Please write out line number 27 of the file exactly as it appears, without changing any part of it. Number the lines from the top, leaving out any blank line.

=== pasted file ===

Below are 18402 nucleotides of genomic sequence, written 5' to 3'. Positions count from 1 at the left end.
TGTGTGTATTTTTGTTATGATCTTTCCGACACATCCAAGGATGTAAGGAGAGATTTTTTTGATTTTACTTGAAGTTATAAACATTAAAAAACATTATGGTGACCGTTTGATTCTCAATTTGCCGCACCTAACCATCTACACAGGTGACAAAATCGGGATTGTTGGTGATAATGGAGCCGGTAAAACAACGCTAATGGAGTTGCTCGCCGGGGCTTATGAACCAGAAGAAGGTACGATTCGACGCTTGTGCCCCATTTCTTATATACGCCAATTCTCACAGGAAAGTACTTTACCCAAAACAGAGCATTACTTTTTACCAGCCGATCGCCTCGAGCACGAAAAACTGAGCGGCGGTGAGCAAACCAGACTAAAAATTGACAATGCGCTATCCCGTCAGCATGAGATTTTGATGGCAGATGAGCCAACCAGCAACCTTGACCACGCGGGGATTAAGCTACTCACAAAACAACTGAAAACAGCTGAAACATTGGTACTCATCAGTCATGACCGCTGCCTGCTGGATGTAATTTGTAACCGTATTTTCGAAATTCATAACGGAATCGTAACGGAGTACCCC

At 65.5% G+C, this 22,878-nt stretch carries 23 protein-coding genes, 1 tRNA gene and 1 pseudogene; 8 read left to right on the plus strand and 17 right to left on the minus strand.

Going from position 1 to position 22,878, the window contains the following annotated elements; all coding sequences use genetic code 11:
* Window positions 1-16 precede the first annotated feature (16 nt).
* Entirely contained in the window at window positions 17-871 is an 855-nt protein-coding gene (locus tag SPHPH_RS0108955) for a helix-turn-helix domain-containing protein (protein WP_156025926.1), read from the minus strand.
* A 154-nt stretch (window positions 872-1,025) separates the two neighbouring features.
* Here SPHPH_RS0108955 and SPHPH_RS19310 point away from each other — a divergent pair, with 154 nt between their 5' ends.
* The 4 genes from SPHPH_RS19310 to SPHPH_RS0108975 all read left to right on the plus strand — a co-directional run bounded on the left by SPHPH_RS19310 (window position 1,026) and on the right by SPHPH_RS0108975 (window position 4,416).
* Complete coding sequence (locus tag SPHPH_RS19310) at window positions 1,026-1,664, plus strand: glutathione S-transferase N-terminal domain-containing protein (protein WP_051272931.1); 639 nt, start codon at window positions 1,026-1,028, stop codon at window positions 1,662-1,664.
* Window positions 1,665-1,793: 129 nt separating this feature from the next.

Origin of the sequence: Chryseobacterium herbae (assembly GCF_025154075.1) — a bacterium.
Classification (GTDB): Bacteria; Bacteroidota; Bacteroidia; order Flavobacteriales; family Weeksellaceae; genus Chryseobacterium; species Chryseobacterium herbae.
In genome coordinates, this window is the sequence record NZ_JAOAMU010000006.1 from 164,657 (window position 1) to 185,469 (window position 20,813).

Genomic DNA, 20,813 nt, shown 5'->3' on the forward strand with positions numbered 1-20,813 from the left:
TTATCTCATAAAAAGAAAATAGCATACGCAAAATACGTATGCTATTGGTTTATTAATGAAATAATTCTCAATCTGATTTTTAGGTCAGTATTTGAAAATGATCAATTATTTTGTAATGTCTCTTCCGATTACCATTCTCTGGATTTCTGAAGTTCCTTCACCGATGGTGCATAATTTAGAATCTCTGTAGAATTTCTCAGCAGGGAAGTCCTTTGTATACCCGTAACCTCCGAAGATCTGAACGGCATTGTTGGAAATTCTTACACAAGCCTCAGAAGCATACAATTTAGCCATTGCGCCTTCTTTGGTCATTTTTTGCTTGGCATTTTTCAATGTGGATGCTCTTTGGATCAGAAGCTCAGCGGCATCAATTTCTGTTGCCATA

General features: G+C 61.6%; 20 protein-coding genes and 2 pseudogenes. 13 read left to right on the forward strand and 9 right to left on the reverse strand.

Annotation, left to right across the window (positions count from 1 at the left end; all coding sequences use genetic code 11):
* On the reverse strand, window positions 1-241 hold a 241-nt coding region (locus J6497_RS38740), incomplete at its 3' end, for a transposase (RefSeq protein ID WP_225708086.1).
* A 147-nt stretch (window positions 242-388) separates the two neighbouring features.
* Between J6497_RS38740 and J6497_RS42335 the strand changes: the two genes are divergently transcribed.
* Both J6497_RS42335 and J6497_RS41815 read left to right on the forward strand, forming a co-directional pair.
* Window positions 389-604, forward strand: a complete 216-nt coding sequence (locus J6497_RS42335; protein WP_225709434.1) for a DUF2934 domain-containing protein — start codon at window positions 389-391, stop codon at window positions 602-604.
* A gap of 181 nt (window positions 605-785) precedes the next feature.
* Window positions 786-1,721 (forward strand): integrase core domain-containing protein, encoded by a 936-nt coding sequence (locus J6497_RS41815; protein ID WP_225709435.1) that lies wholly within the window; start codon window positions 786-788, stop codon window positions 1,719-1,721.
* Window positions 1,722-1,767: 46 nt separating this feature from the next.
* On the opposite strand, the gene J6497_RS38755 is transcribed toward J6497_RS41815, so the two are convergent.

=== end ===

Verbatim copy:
* On the opposite strand, the gene J6497_RS38755 is transcribed toward J6497_RS41815, so the two are convergent.